Halston has many things wrong with it that you’d expect in a glossy, glamorous miniseries about a star designer. The writing is erratic – hardly unexpected considering the number of authors who worked on it. (The source material is Steven Gaines’ 1991 bio Simply Halston: The Untold Story.) Sometimes it sinks into melodrama, especially in the penultimate episode, when the protagonist’s life starts to come apart. The scenes where we get to see Halston creating his gowns are so entertaining that when, inevitably, they slip mostly out of the narrative, we miss them; it’s a special treat for the viewer that the series spends so much time and detail on his final triumph, designing the costumes for his friend Martha Graham’s Stravinsky ballet Pers├ęphone in 1987. (Mary Beth Peil has a sharp cameo as Graham, who died just a year after Halston.) The worst parts of the series focus on his relationships with his lovers, Ed Austin (Floyd Bennet, whom I liked in The Looming Tower), and a man who goes under the name of Victor Hugo (Gian Franco Rodriguez). Ed, whom Halston picks up at a gay bar, seems interesting at first – a little cynical, a little acerbic – but then he turns into an acolyte, which dulls him out. Their romance is barely sketched in; it deteriorates into clich├ęd complaints that Halston’s ambition closes Ed out of his life, and then Ed winds up, somewhat mysteriously, working for him. Victor is a hustler whose leap to boyfriend doesn’t seem to be down to anything other than the great sex he provides. (Much is made of the size of his penis – especially by Victor himself.) He’s an egomaniac who fancies himself an artist of some unspecified kind, and when Halston refuses to make him his creative partner, he blackmails him with videotapes of their colorful encounters with other male prostitutes, some of them in the back rooms of Studio 54. It’s easy to believe that Victor turned Halston on but tough to buy that they stayed together as long as they did – or that Halston was ever in love with him, as he proclaims at their final meeting. (Rodriguez is pretty bad in the part; his fits of pique aren’t even fun to watch. He has only one good moment – when he’s diagnosed with AIDS and asked to write down the names of his sex partners, and he proclaims, grinning, that he’s going to need a lot more paper. It’s Victor’s sole moment of gallantry.)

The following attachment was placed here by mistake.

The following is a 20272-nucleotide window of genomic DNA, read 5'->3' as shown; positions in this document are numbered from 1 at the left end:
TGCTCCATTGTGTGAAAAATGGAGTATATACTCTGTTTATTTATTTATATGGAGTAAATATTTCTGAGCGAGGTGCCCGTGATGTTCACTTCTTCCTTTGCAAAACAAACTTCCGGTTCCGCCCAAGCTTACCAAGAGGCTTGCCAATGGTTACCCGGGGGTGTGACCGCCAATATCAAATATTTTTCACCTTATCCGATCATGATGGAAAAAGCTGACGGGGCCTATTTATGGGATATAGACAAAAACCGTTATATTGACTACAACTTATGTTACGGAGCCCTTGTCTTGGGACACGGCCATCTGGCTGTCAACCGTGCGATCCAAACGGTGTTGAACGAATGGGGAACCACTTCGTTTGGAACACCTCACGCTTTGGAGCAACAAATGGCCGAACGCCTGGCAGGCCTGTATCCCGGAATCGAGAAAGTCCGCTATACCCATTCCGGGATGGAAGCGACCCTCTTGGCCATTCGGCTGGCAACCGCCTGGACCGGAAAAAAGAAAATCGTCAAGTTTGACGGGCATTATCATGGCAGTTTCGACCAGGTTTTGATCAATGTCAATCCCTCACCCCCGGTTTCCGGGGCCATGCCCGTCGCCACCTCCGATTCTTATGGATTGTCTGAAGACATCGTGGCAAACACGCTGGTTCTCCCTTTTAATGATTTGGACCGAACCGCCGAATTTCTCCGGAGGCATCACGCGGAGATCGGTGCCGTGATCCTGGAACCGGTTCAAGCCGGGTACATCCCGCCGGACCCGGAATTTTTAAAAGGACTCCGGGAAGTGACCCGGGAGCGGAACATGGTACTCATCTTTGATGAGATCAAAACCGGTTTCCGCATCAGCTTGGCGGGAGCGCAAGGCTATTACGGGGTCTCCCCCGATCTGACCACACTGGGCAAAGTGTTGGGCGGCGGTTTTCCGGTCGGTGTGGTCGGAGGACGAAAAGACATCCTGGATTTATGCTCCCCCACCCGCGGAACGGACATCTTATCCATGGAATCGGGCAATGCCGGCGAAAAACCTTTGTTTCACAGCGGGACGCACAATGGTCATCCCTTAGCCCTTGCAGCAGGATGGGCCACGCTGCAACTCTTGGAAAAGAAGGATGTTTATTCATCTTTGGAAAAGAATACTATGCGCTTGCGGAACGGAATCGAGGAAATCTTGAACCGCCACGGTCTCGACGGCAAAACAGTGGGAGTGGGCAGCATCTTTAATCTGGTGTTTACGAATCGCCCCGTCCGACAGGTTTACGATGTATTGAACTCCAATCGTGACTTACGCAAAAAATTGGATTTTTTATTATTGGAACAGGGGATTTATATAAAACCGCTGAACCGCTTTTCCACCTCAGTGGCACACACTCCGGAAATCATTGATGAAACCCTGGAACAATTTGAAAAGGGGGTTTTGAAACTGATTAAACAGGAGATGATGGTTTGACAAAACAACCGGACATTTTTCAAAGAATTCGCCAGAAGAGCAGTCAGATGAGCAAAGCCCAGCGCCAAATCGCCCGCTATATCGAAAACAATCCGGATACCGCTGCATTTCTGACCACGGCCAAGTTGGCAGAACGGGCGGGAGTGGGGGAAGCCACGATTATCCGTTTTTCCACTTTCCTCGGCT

What makes Halston unusual among celebrity bio miniseries is its insistence on portraying the other supporting characters with affection and complexity. The accomplished New York stage actor David Pittu, who has never, in my experience, been less than excellent, gives a high-comic performance as the illustrator Joe Eula, one of Halston’s earliest collaborators, that becomes better and better as he opens it up to more downbeat shades of feeling. Bill Pullman catches both the lighter and darker sides of David Mahoney, who sells Halston on the idea of letting Norton Simon scoop up his career; his scenes with McGregor are refreshingly even-handed.  Rebecca Dayan is dynamic as Elsa Peretti, the model who turns out to be a talented designer in her own right. The nicest surprise is the sweetness with which the series treats Liza Minnelli, played with tremendous charm by Krysta Rodriguez. She’s warm and companionable, and despite her self-deprecating humor, she’s self-aware. And her loyalty to Halston is unswerving. It’s interesting that he never turns on her, as he does on the other people he’s close to, but then, she’s a star in her own right; he’s not in a position to say, however unkindly and unjustly, that she feeds off him and would be nothing without him (the claims he makes about Joe and Elsa). And Rodriguez’s numbers are a bonus; we get to see her perform “Liza with a Z” in her nightclub act and a song and dance she works up for a Paris showcase of the world’s most celebrated fashion monarchs. For all its virtues, the musical numbers in Fosse/Verdon felt second-hand, obligatory, but Krysta Rodriguez’s rendition of “Liza with a Z” is fresh and vivacious – it doesn’t simply make you long for the real Minnelli version. (It was, famously, the title song for her great 1972 TV special, which Fosse directed.) Rodriguez and McGregor share the most moving scene in Halston, where Halston, already sick with what he’s publicizing as liver cancer, tells Liza that he’s going to leave New York and spend some time on a road trip along the Pacific Coast, and it’s clear that by “some time” he means his remaining time. You get far more of worth in Halston than you have any right to expect in a gossipy TV bio. And you don’t want to miss what Ewan McGregor brings to the title role.

Steve Vineberg is Distinguished Professor of the Arts and Humanities at College of the Holy Cross in Worcester, Massachusetts, where he teaches theatre and film. He also writes for The Threepenny Review and is the author of three books: Method Actors: Three Generations of an American Acting Style; No Surprises, Please: Movies in the Reagan Decade; and High Comedy in American Movies.